Great Investigations webinar this morning (14 September) on the Rationale and Architecture of Investigations, featuring Dame Laura Cox, Beth Hale, Elizabeth Prochaska and David Smellie.
These were some of my favourite bits:
- A good investigation restores trust and rebuilds relationships. But botched investigations can have catastrophic results – beyond the harmful impact on individuals – including reputational damage.
- Must be robust and full, but avoid irrelevancies.
- Needs independent, impartial investigator.
- Report should be clear and succinct with clear recommendations.
- Good investigations can enhance reputation.
- Regulators will welcome a thorough investigation.
WHY? WHAT? WHO?
- Must have clear aims and objectives.
- Terms of reference, incl. scope and methodology, must be articulated right at the start. Ideally agreed.
- Inquisitive process – what are issues and allegations?
- What materials and interviews needed?
- How to ensure fairness?
- Give subject(s) opportunity to respond to conclusions before publishing report.
- Don’t overlook proper counselling, especially for alleged victims or witnesses. Be alert to re-traumatising victims.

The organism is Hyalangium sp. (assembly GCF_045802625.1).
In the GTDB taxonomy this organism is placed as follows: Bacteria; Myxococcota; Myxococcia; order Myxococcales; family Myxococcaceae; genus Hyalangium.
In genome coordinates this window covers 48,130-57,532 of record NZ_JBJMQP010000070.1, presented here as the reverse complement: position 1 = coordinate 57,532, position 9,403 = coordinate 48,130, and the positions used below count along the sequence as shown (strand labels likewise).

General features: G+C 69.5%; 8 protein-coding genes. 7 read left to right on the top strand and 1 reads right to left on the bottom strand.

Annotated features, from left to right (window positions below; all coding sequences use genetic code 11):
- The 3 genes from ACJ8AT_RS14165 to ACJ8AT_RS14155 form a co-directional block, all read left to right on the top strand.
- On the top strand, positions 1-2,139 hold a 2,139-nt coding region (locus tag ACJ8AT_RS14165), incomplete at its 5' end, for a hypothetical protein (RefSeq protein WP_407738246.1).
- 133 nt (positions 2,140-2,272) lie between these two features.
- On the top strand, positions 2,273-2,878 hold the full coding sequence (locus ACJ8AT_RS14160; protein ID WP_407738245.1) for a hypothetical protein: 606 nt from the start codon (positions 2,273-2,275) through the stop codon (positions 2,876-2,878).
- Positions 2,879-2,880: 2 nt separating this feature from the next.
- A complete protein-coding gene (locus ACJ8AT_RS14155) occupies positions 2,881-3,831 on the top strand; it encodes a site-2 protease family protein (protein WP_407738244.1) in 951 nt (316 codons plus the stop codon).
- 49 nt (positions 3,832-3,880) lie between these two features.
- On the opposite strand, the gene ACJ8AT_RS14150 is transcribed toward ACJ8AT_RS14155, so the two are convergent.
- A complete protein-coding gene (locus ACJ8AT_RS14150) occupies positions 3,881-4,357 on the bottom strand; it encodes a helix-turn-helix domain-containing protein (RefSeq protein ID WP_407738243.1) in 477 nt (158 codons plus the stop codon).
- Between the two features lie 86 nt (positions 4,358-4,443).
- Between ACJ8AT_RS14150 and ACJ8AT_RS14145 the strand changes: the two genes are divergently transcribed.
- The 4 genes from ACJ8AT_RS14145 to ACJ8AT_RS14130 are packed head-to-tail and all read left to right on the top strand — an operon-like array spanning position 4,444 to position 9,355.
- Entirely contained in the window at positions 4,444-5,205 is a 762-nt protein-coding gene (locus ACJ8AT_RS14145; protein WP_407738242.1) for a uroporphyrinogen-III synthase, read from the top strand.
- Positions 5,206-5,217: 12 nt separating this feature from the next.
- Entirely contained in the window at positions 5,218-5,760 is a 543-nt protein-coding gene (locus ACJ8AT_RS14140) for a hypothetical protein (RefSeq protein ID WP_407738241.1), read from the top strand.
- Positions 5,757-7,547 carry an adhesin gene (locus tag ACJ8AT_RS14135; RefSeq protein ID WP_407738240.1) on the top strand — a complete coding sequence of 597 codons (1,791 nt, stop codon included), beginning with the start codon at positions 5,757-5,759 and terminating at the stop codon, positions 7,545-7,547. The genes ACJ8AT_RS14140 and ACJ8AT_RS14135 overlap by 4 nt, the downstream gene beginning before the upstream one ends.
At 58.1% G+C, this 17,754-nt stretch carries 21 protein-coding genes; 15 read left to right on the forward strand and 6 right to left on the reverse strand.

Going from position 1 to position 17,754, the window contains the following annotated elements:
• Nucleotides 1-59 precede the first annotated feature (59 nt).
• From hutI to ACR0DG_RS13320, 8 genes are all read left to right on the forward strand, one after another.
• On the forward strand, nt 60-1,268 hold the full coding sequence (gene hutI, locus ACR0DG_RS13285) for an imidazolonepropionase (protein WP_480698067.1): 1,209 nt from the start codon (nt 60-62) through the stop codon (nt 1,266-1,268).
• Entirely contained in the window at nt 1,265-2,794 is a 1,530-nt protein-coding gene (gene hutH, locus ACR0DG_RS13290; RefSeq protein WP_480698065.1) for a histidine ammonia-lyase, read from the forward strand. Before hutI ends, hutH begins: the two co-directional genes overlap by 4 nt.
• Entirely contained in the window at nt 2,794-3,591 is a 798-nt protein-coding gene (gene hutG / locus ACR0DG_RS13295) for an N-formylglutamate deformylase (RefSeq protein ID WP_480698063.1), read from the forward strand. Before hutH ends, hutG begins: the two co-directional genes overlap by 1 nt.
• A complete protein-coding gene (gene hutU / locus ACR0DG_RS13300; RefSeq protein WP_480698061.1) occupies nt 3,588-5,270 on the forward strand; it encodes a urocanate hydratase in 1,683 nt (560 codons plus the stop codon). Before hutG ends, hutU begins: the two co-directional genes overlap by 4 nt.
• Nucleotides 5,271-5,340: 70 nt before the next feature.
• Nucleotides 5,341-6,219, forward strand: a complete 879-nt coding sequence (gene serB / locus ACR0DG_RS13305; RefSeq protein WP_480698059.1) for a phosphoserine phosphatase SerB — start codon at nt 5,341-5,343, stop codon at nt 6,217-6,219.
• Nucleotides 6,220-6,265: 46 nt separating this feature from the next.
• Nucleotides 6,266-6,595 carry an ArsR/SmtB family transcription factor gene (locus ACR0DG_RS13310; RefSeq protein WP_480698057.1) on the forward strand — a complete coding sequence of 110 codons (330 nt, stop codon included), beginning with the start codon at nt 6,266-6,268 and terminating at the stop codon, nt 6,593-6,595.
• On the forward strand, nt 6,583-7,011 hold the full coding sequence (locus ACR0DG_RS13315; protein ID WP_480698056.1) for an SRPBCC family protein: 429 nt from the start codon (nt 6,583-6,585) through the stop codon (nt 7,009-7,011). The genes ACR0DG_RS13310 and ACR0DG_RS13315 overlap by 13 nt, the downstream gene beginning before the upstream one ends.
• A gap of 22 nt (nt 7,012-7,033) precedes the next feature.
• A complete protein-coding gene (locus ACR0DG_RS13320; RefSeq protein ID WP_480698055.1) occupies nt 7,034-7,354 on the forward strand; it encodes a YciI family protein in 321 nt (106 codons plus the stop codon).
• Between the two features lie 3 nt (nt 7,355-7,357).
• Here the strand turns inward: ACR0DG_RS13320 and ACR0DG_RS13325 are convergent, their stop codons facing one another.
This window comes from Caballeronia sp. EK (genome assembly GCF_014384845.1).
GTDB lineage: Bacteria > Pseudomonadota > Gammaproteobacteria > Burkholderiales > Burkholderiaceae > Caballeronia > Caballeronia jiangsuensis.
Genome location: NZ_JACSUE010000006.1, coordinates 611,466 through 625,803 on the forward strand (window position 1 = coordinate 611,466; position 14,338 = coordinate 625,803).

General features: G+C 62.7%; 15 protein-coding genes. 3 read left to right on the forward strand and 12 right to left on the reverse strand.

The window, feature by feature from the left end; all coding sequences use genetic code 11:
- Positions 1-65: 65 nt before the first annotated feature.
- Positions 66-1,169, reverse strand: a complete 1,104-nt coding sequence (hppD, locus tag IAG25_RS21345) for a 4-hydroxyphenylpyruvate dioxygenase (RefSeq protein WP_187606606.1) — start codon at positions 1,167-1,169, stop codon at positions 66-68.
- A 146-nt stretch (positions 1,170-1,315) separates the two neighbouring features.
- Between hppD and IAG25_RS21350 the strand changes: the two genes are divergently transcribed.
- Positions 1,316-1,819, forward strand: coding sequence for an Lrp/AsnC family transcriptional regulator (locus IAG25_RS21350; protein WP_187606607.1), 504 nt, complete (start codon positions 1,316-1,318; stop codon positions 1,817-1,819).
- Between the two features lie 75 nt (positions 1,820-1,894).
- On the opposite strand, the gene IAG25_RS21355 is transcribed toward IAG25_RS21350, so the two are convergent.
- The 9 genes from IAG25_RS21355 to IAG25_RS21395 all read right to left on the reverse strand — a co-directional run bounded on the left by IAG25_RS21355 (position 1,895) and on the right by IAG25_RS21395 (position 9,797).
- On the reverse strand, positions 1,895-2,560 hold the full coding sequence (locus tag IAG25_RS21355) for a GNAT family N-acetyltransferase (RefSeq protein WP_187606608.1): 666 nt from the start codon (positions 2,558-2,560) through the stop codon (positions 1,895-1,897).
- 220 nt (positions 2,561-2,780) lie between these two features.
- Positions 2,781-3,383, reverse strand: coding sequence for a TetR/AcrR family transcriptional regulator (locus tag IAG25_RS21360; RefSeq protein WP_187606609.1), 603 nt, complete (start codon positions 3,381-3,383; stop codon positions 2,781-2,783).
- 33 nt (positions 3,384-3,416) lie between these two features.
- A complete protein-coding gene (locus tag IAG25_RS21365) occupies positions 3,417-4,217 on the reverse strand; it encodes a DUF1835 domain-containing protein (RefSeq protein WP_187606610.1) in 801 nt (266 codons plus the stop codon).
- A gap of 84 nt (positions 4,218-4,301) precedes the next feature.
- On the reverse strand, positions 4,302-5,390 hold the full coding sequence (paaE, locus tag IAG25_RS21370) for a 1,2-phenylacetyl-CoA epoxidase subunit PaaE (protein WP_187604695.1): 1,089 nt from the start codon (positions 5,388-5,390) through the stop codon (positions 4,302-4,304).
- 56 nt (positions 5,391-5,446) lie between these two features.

- Investigator needs: Professionalism, integrity, reliability, independence, impartiality, objectivity.
- They must be flexible, quick thinking & good at problem solving.
- Specialist skills sometimes also needed.
- Avoid confirmation bias.
- Keep calm.
- Report should be accurate – silly mistakes (e.g. typos) could undermine the report.
- Transparency and/or publication lends credibility, where possible. Be aware of confidentiality and data protection risks.
- Vital to follow up report’s recommendations. Cultural change takes time and must endure.
This webinar is part of the 11KBW & CM Murray LLP Investigations Virtual Conference, running from 14 – 27 September and 4 October, 2021. To find out more about upcoming sessions in the conference click here.